If he gets the job, Latta said he will focus on issues like improving rural broadband access, boosting domestic manufacturing jobs, ensuring that the United States can continue to supply its own energy, and producing “soft touch” regulations that won’t hinder innovation.

He says there are many different areas the committee needs to work on to we need to “make sure that we stay on top and we’re also leading across the world.”

Turner, whose congressional district includes Wright-Patterson Air Force Base, is seeking his party’s top job on the House Armed Services Committee, which sets defense policy. He is currently top Republican on its Strategic Forces Subcommittee, which has jurisdiction over the nation’s nuclear arsenal, Defense Department intelligence programs, and missile defense systems. Others expected to seek the post include Alabama’s Mike Rogers.

Turner announced his run for the job in September, telling Dayton news media he’d continue using the post to strengthen the Air Force base.

“Every day, I have fought to strengthen our national security, bring more jobs to Wright-Patt, and grow the defense industry outside of the fence as well.,” Turner told Dayton Business Journal, which reported he’s been endorsed for the job by former U.S. House Speaker John Boehner of Ohio and former Armed Services Chair Buck McKeon of California.

Johnson is running for the top Republican spot on the House Budget Committee, against Jason Smith of Missouri, who is immediately behind Johnson in committee seniority on the committee. Its current top Republican, Steve Womack of Arkansas, has endorsed Johnson as his successor, according to Johnson spokesman Benjamin Keeler. The committee, which was once chaired by former Ohio Gov. John Kasich, formulates a Congressional framework each year for spending and revenue levels, the federal surplus or deficit, and public debt.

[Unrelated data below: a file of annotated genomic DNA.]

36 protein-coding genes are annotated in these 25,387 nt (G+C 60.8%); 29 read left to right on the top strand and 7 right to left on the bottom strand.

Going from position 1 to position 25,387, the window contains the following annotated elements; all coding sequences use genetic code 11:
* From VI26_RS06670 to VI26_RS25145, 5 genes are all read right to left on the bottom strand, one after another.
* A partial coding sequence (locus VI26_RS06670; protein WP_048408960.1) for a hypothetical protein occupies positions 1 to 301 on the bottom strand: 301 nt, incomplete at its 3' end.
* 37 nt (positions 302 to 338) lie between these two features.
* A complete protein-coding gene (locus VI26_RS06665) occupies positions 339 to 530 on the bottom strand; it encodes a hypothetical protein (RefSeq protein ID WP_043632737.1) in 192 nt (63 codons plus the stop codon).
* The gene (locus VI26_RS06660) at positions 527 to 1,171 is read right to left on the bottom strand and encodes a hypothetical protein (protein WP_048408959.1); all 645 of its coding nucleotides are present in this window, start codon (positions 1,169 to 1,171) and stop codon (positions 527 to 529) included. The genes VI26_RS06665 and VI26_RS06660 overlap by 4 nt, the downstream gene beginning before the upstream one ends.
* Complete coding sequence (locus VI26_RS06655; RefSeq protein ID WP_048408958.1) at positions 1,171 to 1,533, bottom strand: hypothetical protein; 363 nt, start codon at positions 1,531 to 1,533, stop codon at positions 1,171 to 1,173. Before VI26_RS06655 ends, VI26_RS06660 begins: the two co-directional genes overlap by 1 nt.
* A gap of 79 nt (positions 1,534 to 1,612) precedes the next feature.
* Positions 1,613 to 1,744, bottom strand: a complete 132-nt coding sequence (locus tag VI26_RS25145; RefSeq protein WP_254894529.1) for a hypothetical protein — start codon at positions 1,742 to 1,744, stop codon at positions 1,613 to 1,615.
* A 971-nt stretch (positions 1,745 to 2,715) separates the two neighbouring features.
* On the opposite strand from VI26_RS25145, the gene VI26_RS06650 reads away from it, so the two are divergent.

“Johnson is running for the post to stop House Democrats from using the budget reconciliation process to push through massive new federal spending (the Green New Deal, Medicare for All and Obamacare expansion), while preserving the Tax Cuts and Jobs Act,,” said a statement from Keeler. “As a veteran himself, Johnson will also be leading the fight against likely cuts to defense spending as well as pushing to strengthen and preserve Medicare.”

Other members of Congress from Ohio plan to stay where they are, including Rep. Bob Gibbs of Holmes County. He plans to continue as top Republican on the Coast Guard and Maritime Transportation Subcommittee, said his spokesman Dallas Gerber.